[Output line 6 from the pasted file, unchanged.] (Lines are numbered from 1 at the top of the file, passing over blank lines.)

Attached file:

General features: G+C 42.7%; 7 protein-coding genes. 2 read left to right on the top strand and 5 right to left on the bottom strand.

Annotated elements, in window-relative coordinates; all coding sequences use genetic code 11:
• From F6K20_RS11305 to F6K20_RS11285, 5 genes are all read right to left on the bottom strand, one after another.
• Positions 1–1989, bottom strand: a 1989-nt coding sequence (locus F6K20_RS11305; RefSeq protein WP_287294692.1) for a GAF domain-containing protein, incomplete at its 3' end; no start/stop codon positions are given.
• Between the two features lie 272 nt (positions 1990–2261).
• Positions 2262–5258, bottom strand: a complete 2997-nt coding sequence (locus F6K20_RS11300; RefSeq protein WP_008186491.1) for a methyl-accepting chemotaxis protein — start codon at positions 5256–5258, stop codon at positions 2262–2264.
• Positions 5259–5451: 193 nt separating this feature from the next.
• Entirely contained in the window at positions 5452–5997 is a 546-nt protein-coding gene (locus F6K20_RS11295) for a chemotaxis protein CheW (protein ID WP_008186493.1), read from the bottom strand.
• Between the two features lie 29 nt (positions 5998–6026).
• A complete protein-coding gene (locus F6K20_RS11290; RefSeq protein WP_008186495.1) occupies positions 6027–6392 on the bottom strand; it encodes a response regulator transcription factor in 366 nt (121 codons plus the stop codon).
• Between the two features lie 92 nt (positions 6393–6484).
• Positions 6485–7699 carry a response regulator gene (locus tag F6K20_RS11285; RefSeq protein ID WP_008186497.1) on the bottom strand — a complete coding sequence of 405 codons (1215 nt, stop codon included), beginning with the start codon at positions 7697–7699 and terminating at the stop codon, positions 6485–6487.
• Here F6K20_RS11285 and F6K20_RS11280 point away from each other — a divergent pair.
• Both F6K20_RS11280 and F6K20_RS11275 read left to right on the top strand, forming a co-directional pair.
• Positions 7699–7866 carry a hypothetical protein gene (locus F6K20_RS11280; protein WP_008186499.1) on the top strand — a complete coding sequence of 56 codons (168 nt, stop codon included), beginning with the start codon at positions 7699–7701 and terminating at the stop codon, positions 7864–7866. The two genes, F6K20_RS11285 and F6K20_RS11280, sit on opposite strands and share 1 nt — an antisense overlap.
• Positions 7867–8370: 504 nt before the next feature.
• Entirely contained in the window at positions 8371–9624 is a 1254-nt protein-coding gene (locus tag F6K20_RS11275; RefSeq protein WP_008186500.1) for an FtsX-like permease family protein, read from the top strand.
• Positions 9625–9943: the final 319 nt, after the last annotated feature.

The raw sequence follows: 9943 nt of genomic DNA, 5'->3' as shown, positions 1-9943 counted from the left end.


• Positions 2262–5258, bottom strand: a complete 2997-nt coding sequence (locus F6K20_RS11300; RefSeq protein WP_008186491.1) for a methyl-accepting chemotaxis protein — start codon at positions 5256–5258, stop codon at positions 2262–2264.